Amanda Flores & Paige McNeil
Often, mentorship can come from your manager. Amanda Flores, Director of Operations for the Flour+Water Hospitality Group, knows the responsibility she carries as the manager of multiple General Managers. And with the responsibility comes a lot of excitement as well.
“I love recognizing talent and helping people shine,” said Flores. “It’s extremely gratifying to support my team’s growth and evolution, witnessing how they approach their work and bring their distinct perspectives and skills to what they do. I feel so much pride when we get to grow as a company, creating opportunities for many of the super special individuals within it to grow, too.”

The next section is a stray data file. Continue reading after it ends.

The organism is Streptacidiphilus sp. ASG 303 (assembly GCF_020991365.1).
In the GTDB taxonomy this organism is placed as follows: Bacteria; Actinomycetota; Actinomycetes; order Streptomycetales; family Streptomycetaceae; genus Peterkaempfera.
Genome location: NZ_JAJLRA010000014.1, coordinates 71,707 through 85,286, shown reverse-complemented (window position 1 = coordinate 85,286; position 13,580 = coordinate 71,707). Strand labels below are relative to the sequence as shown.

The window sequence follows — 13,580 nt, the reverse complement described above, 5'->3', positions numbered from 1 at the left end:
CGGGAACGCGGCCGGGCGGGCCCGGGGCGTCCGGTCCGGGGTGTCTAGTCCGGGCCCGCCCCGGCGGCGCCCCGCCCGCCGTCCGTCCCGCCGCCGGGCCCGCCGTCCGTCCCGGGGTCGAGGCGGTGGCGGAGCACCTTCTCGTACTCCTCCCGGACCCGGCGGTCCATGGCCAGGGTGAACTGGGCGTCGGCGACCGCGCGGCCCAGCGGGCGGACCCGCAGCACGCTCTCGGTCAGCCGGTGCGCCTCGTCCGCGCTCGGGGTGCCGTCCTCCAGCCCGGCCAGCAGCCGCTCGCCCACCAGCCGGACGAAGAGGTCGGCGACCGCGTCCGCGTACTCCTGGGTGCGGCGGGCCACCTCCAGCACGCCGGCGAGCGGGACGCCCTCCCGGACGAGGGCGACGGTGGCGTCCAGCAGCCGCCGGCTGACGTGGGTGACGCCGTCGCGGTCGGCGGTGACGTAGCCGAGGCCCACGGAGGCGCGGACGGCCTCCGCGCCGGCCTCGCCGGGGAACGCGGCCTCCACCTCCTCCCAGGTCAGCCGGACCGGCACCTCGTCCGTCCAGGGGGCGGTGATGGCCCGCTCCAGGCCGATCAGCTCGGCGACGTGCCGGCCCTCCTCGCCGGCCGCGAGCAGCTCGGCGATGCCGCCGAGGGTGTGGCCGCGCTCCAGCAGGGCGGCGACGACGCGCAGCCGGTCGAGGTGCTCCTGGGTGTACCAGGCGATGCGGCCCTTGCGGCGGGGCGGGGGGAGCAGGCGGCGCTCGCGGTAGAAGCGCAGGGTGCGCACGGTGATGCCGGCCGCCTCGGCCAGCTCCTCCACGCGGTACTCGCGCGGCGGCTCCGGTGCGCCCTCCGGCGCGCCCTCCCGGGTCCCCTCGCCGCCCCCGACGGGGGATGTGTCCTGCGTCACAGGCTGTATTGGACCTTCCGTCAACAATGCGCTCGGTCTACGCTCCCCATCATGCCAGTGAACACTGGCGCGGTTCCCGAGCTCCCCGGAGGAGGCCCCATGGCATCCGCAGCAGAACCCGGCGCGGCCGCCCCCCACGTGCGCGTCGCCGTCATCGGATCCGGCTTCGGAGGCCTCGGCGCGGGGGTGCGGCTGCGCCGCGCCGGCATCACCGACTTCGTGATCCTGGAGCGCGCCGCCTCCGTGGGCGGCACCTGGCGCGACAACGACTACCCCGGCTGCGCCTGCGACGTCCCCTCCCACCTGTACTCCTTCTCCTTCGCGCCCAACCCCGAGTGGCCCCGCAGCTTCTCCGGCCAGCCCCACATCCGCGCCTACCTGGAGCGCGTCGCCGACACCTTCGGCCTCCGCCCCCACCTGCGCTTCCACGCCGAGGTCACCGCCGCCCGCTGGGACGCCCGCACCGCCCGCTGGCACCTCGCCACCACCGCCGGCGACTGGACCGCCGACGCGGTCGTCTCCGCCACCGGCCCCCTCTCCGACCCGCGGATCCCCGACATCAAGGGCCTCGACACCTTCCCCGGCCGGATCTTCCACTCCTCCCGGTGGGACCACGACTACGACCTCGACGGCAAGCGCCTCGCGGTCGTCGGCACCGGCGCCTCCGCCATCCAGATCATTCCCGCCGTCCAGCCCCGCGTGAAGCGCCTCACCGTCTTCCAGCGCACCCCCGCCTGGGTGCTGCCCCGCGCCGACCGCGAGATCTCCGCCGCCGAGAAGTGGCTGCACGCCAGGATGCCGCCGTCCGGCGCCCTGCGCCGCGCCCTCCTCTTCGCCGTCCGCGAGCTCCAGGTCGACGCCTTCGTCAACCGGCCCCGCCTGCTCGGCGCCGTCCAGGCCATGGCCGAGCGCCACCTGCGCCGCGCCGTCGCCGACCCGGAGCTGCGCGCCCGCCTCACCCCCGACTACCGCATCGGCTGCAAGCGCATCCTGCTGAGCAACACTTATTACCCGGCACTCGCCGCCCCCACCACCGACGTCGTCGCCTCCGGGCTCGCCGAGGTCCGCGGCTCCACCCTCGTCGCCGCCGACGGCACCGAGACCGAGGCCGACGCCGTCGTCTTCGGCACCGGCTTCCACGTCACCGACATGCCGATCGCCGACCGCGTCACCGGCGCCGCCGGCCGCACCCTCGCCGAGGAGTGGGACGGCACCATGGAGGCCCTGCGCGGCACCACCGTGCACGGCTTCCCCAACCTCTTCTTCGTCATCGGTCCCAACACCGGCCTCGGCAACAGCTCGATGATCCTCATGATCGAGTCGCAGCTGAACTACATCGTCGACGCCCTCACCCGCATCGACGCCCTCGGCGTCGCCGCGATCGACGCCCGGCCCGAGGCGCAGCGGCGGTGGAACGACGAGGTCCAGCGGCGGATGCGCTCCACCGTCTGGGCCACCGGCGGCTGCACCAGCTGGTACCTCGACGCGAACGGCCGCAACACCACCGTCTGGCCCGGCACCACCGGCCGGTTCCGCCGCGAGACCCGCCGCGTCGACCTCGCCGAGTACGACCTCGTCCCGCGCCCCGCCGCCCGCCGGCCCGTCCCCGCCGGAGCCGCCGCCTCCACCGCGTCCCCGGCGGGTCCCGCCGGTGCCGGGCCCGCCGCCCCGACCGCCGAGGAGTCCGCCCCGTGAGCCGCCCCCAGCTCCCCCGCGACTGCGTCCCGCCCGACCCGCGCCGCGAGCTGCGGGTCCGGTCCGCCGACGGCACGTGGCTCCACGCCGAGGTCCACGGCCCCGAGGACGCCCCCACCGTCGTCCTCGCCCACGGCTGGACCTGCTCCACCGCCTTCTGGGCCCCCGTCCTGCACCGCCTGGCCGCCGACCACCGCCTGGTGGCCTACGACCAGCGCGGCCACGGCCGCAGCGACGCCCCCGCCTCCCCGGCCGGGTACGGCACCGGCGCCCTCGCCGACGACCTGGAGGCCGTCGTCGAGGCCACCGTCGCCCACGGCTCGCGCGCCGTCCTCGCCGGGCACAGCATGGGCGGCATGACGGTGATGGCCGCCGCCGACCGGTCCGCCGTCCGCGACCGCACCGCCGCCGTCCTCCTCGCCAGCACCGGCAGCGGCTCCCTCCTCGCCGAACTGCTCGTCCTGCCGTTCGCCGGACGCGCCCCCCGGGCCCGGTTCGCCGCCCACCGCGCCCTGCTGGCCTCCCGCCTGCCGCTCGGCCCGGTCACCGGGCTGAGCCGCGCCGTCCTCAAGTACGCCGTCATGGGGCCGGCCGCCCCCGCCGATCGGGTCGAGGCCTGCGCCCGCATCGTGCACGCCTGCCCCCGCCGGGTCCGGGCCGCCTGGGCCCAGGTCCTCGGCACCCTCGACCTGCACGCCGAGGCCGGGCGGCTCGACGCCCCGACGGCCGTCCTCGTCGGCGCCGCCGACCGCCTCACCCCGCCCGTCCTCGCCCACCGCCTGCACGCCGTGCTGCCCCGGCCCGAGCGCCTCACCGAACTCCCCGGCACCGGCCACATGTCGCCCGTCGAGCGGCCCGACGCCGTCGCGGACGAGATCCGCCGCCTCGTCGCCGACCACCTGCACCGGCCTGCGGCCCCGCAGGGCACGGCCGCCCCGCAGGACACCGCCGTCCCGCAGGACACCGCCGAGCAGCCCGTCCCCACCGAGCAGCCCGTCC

Flores oversees Paige McNeil, the General Manager at Penny Roma. The two meet weekly to discuss everything from staffing concerns to facilities management.
“These meetings have evolved so much over the year and a half we have worked together,” said McNeil. “ Initially, I approached with a ‘tell me exactly what to do!’ mentality, but now, with her guidance and some extra experience under my belt, I am able to come to our meetings and say ‘here's what I am thinking’ or ‘this is where I am stuck, how would you proceed.’”
Flores shares that her style is to lead with encouragement and inspiration. “I also like to teach people the whys and hows, so they learn how to make decisions themselves. I want our GMs and leaders to take pride in their work and have fun while they are at it!”